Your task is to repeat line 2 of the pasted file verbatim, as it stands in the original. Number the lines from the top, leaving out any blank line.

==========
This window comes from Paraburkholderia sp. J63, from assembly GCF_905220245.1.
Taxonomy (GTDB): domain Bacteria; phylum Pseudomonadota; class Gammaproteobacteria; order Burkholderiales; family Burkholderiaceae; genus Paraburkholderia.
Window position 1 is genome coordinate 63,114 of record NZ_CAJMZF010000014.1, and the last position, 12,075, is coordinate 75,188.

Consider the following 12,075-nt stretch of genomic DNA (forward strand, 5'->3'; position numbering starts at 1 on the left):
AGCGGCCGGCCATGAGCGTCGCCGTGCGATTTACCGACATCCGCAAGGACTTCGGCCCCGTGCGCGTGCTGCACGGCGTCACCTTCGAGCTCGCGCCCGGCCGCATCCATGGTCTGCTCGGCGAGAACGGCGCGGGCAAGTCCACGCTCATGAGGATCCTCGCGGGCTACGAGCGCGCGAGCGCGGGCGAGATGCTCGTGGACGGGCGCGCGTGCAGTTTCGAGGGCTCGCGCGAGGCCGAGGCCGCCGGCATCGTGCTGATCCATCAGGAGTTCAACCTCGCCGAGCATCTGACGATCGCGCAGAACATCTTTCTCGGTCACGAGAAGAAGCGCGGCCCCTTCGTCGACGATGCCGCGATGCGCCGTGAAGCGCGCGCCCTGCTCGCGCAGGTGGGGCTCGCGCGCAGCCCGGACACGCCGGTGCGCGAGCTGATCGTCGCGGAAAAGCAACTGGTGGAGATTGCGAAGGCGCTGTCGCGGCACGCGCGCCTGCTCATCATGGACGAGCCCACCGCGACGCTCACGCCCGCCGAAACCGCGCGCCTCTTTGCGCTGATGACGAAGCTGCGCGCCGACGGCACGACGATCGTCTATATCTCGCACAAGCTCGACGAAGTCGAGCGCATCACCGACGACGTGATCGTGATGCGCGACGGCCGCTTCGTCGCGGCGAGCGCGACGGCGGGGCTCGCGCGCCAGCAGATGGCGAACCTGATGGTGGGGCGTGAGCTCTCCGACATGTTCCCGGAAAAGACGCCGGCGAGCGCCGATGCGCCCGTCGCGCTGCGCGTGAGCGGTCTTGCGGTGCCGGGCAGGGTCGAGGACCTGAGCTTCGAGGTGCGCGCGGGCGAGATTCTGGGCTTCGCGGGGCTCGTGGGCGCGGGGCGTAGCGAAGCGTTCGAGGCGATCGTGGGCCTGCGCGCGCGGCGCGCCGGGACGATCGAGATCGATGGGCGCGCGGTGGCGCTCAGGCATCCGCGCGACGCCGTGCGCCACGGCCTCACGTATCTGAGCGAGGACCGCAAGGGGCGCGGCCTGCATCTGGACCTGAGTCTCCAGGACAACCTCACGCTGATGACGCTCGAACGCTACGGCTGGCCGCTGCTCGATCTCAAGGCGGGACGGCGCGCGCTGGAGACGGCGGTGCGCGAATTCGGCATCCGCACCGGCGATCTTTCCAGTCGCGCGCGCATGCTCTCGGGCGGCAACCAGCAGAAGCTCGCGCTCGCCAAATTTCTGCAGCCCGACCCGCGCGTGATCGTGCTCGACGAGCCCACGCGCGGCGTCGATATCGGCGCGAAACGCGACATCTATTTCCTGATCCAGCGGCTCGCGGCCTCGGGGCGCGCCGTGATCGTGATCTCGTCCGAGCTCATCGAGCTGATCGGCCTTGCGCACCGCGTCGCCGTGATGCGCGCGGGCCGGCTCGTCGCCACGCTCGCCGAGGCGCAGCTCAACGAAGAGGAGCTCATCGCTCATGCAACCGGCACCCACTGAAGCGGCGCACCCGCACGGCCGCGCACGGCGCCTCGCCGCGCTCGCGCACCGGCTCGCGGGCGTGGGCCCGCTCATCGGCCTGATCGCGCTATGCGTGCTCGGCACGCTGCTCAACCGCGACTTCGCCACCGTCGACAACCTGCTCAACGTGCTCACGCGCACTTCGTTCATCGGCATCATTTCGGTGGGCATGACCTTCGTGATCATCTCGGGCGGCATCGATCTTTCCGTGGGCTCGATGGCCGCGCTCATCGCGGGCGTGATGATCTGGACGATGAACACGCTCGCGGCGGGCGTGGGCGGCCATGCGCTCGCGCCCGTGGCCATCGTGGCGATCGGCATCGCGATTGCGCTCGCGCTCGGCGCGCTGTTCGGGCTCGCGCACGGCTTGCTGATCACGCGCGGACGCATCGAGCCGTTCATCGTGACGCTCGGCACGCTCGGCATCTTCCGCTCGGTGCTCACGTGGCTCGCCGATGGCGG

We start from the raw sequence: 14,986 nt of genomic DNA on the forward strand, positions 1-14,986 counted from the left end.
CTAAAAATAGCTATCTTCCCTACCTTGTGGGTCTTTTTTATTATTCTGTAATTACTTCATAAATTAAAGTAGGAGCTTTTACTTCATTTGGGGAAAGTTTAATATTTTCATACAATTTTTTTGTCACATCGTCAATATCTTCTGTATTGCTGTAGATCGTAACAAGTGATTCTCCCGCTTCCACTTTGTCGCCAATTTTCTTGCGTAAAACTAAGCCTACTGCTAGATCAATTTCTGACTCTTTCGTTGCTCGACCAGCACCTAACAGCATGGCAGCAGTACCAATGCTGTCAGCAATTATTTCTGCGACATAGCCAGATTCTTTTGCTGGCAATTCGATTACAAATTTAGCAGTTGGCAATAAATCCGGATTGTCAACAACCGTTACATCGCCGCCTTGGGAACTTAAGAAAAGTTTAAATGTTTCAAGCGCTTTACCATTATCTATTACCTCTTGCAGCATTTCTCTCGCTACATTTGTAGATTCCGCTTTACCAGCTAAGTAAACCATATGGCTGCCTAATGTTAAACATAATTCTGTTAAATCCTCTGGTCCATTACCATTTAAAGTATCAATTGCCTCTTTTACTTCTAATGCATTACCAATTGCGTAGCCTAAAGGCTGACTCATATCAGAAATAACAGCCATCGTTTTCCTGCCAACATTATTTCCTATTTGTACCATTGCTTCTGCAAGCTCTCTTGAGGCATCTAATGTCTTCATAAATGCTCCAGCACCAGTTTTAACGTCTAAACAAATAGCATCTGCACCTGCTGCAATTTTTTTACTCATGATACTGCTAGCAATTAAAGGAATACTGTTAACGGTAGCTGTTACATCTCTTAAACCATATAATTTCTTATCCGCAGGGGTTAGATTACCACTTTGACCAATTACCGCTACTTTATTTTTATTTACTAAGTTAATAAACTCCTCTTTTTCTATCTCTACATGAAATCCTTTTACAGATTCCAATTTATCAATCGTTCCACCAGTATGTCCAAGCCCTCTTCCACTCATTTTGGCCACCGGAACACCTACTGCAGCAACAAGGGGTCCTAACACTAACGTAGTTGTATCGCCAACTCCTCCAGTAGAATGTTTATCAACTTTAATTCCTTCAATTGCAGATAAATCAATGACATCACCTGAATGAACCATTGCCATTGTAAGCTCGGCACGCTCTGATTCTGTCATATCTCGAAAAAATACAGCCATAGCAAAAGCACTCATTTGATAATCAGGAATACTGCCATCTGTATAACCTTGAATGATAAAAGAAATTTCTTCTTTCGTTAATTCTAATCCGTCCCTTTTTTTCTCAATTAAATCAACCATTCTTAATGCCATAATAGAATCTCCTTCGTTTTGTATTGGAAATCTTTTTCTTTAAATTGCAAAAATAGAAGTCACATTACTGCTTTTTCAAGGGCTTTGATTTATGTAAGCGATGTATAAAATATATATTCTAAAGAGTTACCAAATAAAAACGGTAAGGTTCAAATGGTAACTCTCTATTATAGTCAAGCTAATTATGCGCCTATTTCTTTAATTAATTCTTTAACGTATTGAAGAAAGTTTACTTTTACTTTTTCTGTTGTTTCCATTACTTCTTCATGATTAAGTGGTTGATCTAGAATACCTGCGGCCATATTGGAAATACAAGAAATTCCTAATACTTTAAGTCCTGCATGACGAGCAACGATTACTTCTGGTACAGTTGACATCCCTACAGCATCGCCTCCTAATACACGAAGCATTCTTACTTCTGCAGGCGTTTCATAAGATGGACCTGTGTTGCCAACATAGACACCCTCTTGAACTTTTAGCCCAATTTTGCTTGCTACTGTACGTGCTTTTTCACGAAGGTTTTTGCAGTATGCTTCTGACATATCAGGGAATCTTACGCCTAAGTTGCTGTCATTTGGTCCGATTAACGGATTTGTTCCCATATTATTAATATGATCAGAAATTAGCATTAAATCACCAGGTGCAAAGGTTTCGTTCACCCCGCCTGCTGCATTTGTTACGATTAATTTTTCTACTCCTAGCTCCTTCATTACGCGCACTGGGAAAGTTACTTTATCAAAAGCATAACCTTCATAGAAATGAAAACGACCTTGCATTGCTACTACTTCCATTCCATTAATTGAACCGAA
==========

Taxonomy (GTDB): domain Bacteria; phylum Pseudomonadota; class Gammaproteobacteria; order Burkholderiales; family Burkholderiaceae; genus Paraburkholderia.